We identified policies that may be effective in reducing smoking among socioeconomically disadvantaged groups, and examined trends in their level of application between 1985 and 2000 in six western-European countries (Sweden, Finland, the United Kingdom, the Netherlands, Germany, and Spain). We located studies from literature searches in major databases, and acquired policy data from international data banks and questionnaires distributed to tobacco policy organisations/researchers. Advertising bans, smoking bans in workplaces, removing barriers to smoking cessation therapies, and increasing the cost of cigarettes have the potential to reduce socioeconomic inequalities in smoking. Between 1985 and 2000, tobacco control policies in most countries have become more targeted to decrease the smoking behaviour of low-socioeconomic groups. Despite this, many national tobacco-control strategies in western-European countries still fall short of a comprehensive policy approach to addressing smoking inequalities.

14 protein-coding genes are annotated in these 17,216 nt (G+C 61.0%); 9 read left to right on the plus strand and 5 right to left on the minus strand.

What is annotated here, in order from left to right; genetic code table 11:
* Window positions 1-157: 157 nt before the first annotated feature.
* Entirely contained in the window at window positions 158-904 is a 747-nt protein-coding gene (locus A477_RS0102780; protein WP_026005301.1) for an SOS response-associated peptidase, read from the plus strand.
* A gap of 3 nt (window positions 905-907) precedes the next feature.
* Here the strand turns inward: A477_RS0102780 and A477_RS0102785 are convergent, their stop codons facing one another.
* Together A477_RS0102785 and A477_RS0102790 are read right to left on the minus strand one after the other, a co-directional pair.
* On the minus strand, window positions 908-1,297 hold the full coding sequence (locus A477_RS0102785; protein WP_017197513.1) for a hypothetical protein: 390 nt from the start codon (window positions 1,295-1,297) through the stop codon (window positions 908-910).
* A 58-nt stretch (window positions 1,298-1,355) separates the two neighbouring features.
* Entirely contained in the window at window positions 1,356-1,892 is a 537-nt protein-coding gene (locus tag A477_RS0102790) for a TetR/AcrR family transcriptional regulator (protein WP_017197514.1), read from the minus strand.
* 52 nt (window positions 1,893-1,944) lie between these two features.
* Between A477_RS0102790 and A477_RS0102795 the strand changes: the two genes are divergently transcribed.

ASJC Scopus subject areas
- Health Policy
- Public Health, Environmental and Occupational Health